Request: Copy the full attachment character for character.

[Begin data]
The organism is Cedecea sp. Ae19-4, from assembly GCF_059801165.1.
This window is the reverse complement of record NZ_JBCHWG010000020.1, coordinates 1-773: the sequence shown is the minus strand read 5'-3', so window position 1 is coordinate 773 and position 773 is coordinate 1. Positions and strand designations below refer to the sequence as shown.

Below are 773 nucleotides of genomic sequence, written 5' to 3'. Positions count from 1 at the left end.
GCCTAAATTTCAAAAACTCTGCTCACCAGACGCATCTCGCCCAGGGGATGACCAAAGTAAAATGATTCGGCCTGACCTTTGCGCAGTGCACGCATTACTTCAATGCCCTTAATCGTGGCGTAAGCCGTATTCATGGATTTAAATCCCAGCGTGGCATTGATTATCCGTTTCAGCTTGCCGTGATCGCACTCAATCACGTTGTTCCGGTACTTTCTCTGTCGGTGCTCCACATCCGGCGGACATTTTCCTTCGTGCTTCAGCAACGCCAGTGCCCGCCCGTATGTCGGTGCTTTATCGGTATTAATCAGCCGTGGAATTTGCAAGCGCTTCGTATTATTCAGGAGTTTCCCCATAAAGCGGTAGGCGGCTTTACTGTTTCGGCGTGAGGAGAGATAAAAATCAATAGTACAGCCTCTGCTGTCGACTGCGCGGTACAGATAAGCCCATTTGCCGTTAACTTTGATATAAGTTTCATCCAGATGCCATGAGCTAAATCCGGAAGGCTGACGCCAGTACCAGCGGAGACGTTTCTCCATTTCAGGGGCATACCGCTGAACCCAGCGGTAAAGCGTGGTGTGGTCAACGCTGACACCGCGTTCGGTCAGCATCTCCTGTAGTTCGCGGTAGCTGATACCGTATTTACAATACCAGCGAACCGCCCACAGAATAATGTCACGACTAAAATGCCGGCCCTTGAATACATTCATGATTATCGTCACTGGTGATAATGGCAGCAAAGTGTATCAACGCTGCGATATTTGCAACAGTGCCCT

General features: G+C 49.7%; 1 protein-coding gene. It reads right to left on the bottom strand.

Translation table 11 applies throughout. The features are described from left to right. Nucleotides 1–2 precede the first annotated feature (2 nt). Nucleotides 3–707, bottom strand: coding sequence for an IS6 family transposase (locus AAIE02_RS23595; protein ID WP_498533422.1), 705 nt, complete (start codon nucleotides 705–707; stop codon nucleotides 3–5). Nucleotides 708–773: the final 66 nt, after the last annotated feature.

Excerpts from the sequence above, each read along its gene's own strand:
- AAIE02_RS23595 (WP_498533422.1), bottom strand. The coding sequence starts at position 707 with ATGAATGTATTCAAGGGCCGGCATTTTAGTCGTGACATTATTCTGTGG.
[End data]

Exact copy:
The organism is Cedecea sp. Ae19-4, from assembly GCF_059801165.1.
This window is the reverse complement of record NZ_JBCHWG010000020.1, coordinates 1-773: the sequence shown is the minus strand read 5'-3', so window position 1 is coordinate 773 and position 773 is coordinate 1. Positions and strand designations below refer to the sequence as shown.

Below are 773 nucleotides of genomic sequence, written 5' to 3'. Positions count from 1 at the left end.
GCCTAAATTTCAAAAACTCTGCTCACCAGACGCATCTCGCCCAGGGGATGACCAAAGTAAAATGATTCGGCCTGACCTTTGCGCAGTGCACGCATTACTTCAATGCCCTTAATCGTGGCGTAAGCCGTATTCATGGATTTAAATCCCAGCGTGGCATTGATTATCCGTTTCAGCTTGCCGTGATCGCACTCAATCACGTTGTTCCGGTACTTTCTCTGTCGGTGCTCCACATCCGGCGGACATTTTCCTTCGTGCTTCAGCAACGCCAGTGCCCGCCCGTATGTCGGTGCTTTATCGGTATTAATCAGCCGTGGAATTTGCAAGCGCTTCGTATTATTCAGGAGTTTCCCCATAAAGCGGTAGGCGGCTTTACTGTTTCGGCGTGAGGAGAGATAAAAATCAATAGTACAGCCTCTGCTGTCGACTGCGCGGTACAGATAAGCCCATTTGCCGTTAACTTTGATATAAGTTTCATCCAGATGCCATGAGCTAAATCCGGAAGGCTGACGCCAGTACCAGCGGAGACGTTTCTCCATTTCAGGGGCATACCGCTGAACCCAGCGGTAAAGCGTGGTGTGGTCAACGCTGACACCGCGTTCGGTCAGCATCTCCTGTAGTTCGCGGTAGCTGATACCGTATTTACAATACCAGCGAACCGCCCACAGAATAATGTCACGACTAAAATGCCGGCCCTTGAATACATTCATGATTATCGTCACTGGTGATAATGGCAGCAAAGTGTATCAACGCTGCGATATTTGCAACAGTGCCCT

General features: G+C 49.7%; 1 protein-coding gene. It reads right to left on the bottom strand.

Translation table 11 applies throughout. The features are described from left to right. Nucleotides 1–2 precede the first annotated feature (2 nt). Nucleotides 3–707, bottom strand: coding sequence for an IS6 family transposase (locus AAIE02_RS23595; protein ID WP_498533422.1), 705 nt, complete (start codon nucleotides 705–707; stop codon nucleotides 3–5). Nucleotides 708–773: the final 66 nt, after the last annotated feature.

Excerpts from the sequence above, each read along its gene's own strand:
- AAIE02_RS23595 (WP_498533422.1), bottom strand. The coding sequence starts at position 707 with ATGAATGTATTCAAGGGCCGGCATTTTAGTCGTGACATTATTCTGTGG.